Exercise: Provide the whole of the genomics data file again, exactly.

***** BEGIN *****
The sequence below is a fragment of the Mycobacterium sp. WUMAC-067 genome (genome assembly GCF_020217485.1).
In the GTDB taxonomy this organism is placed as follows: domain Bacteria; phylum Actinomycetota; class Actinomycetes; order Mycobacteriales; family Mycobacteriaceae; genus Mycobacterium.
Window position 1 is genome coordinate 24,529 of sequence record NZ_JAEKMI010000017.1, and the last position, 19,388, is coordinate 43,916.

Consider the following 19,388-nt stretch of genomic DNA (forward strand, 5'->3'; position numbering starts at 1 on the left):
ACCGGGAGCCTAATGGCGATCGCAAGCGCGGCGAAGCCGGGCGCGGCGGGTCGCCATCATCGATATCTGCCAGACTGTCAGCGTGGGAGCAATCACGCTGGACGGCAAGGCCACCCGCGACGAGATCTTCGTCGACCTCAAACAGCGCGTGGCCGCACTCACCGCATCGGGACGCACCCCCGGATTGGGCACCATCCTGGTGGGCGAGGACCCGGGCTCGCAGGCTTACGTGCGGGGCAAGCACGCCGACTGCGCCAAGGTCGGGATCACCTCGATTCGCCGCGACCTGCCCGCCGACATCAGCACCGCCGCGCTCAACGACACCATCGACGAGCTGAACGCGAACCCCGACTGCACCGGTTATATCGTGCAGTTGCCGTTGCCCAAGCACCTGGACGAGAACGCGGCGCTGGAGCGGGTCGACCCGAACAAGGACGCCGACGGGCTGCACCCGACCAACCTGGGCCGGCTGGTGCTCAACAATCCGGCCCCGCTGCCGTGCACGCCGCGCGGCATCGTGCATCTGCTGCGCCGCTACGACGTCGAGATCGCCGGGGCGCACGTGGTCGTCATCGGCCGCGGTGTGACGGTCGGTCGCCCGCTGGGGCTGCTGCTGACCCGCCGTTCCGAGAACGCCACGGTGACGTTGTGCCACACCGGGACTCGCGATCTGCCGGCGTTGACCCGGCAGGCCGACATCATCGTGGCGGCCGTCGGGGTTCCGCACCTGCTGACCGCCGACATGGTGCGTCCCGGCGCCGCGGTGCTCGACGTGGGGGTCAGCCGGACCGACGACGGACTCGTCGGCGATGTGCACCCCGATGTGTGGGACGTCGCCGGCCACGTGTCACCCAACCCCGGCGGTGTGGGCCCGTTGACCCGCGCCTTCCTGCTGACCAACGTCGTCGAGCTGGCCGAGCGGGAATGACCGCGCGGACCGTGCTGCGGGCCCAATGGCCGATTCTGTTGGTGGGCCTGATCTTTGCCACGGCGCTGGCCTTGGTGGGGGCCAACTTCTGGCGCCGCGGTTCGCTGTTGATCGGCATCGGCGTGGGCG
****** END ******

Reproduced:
The sequence below is a fragment of the Mycobacterium sp. WUMAC-067 genome (genome assembly GCF_020217485.1).
In the GTDB taxonomy this organism is placed as follows: domain Bacteria; phylum Actinomycetota; class Actinomycetes; order Mycobacteriales; family Mycobacteriaceae; genus Mycobacterium.
Window position 1 is genome coordinate 24,529 of sequence record NZ_JAEKMI010000017.1, and the last position, 19,388, is coordinate 43,916.

Consider the following 19,388-nt stretch of genomic DNA (forward strand, 5'->3'; position numbering starts at 1 on the left):
ACCGGGAGCCTAATGGCGATCGCAAGCGCGGCGAAGCCGGGCGCGGCGGGTCGCCATCATCGATATCTGCCAGACTGTCAGCGTGGGAGCAATCACGCTGGACGGCAAGGCCACCCGCGACGAGATCTTCGTCGACCTCAAACAGCGCGTGGCCGCACTCACCGCATCGGGACGCACCCCCGGATTGGGCACCATCCTGGTGGGCGAGGACCCGGGCTCGCAGGCTTACGTGCGGGGCAAGCACGCCGACTGCGCCAAGGTCGGGATCACCTCGATTCGCCGCGACCTGCCCGCCGACATCAGCACCGCCGCGCTCAACGACACCATCGACGAGCTGAACGCGAACCCCGACTGCACCGGTTATATCGTGCAGTTGCCGTTGCCCAAGCACCTGGACGAGAACGCGGCGCTGGAGCGGGTCGACCCGAACAAGGACGCCGACGGGCTGCACCCGACCAACCTGGGCCGGCTGGTGCTCAACAATCCGGCCCCGCTGCCGTGCACGCCGCGCGGCATCGTGCATCTGCTGCGCCGCTACGACGTCGAGATCGCCGGGGCGCACGTGGTCGTCATCGGCCGCGGTGTGACGGTCGGTCGCCCGCTGGGGCTGCTGCTGACCCGCCGTTCCGAGAACGCCACGGTGACGTTGTGCCACACCGGGACTCGCGATCTGCCGGCGTTGACCCGGCAGGCCGACATCATCGTGGCGGCCGTCGGGGTTCCGCACCTGCTGACCGCCGACATGGTGCGTCCCGGCGCCGCGGTGCTCGACGTGGGGGTCAGCCGGACCGACGACGGACTCGTCGGCGATGTGCACCCCGATGTGTGGGACGTCGCCGGCCACGTGTCACCCAACCCCGGCGGTGTGGGCCCGTTGACCCGCGCCTTCCTGCTGACCAACGTCGTCGAGCTGGCCGAGCGGGAATGACCGCGCGGACCGTGCTGCGGGCCCAATGGCCGATTCTGTTGGTGGGCCTGATCTTTGCCACGGCGCTGGCCTTGGTGGGGGCCAACTTCTGGCGCCGCGGTTCGCTGTTGATCGGCATCGGCGTGGGCG